The first is The Language Movement (1898):
You cannot teach starving men Gaelic; and the treasury of our national literature will and must remain lost forever to the poor wage-slaves who are contented by our system of society to toil from early morning to late at night for a mere starvation wage.
Therefore, I say to our friends of the Gaelic movement - your proper place is in the ranks of the Socialist Republican Party, fighting for the abolition of this accursed social system which grinds us down in such a manner; which debases the character and lowers the ideals of our people to such a fearful degree, that to the majority of our workers the most priceless manuscript of ancient Celtic lore would hold but a secondary place in their esteem beside a rasher of bacon.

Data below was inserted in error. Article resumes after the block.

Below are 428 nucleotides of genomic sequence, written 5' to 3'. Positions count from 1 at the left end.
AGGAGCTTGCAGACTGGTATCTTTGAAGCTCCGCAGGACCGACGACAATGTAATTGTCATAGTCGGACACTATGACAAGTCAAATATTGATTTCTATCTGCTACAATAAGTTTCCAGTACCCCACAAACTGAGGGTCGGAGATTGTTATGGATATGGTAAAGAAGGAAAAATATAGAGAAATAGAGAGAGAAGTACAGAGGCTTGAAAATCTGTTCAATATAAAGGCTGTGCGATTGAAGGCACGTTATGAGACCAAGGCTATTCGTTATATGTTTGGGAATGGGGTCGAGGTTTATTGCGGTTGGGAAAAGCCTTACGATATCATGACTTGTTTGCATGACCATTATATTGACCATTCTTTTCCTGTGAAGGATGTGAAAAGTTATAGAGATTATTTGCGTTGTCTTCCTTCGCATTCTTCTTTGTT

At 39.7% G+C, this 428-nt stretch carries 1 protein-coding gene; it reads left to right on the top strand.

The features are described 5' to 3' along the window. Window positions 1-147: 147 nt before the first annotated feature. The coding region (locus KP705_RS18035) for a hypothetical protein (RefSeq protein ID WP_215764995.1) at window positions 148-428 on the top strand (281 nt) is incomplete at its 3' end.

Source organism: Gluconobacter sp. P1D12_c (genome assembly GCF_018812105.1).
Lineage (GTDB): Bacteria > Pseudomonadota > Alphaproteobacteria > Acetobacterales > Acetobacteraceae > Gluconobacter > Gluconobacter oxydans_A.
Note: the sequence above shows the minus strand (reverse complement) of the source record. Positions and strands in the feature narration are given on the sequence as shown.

The second is Sinn Féin and Socialism (1908):
Even on the question of the Irish language, Gaelic, a question on which most Socialists are prone to stumble, I am heartily in accord. I do believe in the necessity, and indeed in the inevitability, of a universal language, but I do not believe it will be brought about, or even hastened, by smaller races or nations consenting to the extinction of their language. Such a course of action, or rather of slavish inaction, would not hasten the day of a universal language, but would rather lead to the intensification of the struggle for mastery between the languages of the greater powers.
On the other hand a large number of small communities speaking different tongues, are more likely to agree upon a common language as a common means of communication than a small number of great empires, each jealous of its own power and seeking its own supremacy.
I have heard some doctrinaire Socialists arguing that Socialists should not sympathize with oppressed nationalities, or with nationalities resisting conquest. They argue that the sooner these nationalities are suppressed the better, as it will be easier to conquer political power in a few big empires than in a number of small states. This is the language argument over again.